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The Declaration of Independence and the United States Constitution (Penguin Civic Classics) (Paperback)
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What is the President, Congress, and the Supreme Court really allowed to do? This unique and handy guide includes the documents that guide our government, annotated with accessible explanations from one of America's most esteemed constitutional scholars.
In one portable volume, with accessible annotations and modernizing commentary throughout, Richard Beeman presents The Declaration of Independence and the United States Constitution. Beeman has created a fascinating apparatus for understanding the most important document in American history—and why it’s as central in the America of today as it was in creation of the country.
Penguin presents a series of six portable, accessible, and—above all—essential reads from American political history, selected by leading scholars. Series editor Richard Beeman, author of The Penguin Guide to the U.S. Constitution, draws together the great texts of American civic life to create a timely and informative mini-library of perennially vital issues. Whether readers are encountering these classic writings for the first time, or brushing up in anticipation of the 50th anniversary of the Civil Rights Act, these slim volumes will serve as a powerful and illuminating resource for scholars, students, and civic-minded citizens.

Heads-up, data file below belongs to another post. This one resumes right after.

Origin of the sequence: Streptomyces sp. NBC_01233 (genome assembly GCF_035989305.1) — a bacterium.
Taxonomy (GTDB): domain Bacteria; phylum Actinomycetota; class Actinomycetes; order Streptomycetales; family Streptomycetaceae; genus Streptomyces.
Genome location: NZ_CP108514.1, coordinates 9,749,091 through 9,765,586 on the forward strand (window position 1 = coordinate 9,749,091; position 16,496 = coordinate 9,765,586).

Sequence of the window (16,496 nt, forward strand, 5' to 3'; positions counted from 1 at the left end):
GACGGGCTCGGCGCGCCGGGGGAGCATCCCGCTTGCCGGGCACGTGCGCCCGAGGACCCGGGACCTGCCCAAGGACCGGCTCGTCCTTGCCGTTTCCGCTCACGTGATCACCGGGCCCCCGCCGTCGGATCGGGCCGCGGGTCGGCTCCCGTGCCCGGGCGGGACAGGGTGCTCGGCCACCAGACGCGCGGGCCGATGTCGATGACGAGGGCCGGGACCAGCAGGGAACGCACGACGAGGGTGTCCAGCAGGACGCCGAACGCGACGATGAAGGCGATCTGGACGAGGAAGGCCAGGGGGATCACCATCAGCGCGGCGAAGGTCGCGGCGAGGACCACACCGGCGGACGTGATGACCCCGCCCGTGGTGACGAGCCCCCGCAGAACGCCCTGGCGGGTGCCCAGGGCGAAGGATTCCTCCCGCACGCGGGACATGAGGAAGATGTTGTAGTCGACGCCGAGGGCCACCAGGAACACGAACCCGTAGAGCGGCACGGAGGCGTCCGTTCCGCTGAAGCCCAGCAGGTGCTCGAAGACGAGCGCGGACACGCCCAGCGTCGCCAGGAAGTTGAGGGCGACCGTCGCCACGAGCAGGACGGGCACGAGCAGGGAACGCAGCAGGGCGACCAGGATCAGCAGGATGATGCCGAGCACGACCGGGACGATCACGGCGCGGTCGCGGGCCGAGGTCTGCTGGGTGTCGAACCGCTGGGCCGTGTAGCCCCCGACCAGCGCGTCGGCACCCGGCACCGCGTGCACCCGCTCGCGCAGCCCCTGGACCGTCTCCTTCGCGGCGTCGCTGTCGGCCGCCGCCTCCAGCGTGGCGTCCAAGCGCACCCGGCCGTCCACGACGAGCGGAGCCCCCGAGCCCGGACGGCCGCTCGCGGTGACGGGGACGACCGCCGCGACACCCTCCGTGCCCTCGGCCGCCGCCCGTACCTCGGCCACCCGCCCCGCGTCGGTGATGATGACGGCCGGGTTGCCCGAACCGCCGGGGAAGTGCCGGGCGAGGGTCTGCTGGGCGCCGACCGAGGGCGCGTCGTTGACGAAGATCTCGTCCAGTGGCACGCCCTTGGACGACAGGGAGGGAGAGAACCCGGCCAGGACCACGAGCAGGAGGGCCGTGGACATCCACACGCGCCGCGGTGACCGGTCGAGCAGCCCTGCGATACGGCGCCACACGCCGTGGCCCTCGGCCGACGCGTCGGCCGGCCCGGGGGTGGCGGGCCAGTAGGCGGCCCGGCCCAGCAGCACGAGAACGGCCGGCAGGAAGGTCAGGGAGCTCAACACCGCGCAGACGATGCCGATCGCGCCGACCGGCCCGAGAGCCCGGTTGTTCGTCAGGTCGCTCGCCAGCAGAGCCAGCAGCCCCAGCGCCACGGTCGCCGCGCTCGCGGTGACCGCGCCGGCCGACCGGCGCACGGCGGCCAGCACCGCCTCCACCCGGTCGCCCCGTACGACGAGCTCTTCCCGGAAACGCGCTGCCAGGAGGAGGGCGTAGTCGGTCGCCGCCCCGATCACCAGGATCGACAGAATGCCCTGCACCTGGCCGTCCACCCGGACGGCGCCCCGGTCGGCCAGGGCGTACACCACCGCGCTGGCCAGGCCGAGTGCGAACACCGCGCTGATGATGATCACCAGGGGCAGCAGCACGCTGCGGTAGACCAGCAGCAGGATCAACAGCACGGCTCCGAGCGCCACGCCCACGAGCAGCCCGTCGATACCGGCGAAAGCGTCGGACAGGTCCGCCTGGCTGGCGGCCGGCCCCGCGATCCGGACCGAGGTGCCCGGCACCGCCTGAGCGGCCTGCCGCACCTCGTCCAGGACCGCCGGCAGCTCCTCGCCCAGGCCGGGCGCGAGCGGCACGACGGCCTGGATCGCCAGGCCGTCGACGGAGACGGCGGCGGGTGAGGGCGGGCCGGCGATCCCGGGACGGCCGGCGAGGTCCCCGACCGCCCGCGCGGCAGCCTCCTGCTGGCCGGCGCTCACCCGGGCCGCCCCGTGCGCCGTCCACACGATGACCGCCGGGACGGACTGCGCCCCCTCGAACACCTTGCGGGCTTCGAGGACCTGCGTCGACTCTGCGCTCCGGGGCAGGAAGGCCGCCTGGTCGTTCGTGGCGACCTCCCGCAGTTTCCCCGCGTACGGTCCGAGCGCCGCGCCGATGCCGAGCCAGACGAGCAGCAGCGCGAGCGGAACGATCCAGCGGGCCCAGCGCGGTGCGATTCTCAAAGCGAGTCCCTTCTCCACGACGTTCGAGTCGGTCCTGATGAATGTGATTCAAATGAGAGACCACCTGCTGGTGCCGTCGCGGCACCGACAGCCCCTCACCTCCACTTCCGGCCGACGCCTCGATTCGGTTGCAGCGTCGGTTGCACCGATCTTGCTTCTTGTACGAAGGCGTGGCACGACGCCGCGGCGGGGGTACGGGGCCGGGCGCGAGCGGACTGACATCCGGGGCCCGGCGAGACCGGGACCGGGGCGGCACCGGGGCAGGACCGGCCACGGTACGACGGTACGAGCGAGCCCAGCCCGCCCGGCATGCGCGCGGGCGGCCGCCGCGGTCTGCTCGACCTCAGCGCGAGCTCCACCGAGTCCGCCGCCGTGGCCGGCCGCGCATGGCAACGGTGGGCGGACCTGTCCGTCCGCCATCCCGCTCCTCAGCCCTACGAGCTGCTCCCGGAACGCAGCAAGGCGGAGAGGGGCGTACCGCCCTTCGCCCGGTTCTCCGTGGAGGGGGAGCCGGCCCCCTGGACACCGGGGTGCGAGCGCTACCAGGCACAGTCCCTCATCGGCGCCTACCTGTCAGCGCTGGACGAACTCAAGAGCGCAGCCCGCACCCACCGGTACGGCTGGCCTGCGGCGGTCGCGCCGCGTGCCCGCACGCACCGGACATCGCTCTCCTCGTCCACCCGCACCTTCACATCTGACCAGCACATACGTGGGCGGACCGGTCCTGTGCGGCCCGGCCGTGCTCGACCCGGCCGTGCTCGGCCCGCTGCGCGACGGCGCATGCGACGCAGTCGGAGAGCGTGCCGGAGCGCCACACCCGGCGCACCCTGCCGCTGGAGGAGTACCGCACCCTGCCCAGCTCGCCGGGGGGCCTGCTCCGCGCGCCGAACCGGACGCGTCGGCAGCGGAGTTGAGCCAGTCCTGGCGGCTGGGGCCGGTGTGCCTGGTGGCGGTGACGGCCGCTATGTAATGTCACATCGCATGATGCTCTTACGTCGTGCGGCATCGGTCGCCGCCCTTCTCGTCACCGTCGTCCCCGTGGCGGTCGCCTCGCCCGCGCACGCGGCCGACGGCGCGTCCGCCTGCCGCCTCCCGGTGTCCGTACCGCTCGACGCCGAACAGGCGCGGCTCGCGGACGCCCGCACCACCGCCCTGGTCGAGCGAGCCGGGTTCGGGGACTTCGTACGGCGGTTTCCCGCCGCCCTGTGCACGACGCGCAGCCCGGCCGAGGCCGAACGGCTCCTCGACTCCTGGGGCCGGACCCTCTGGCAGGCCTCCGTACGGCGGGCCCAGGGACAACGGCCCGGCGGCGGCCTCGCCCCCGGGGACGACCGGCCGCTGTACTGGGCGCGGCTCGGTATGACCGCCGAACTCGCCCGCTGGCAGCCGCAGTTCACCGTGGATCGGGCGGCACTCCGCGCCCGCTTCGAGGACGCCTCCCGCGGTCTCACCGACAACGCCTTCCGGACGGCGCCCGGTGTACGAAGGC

About the Author
Richard Beeman, the John Welsh Centennial Professor of History Emeritus at the University of Pennsylvania, has previously served as the Chair of the Department of History, Associate Dean in Penn's School of Arts and Sciences, and Dean of the College of Arts of Sciences. He serves as a trustee of the National Constitution Center and on the center's executive committee. Author of seven previous books, among them The Penguin Guide to the United States Constitution and Plain Honest Men: The Making of the American Constitution, Professor Beeman has received numerous grants and awards including fellowships from the National Endowment for the Humanities, the Rockefeller Foundation, the Institute for Advanced Study at Princeton, and the Huntington Library. His biography of Patrick Henry was a finalist for the National Book Award.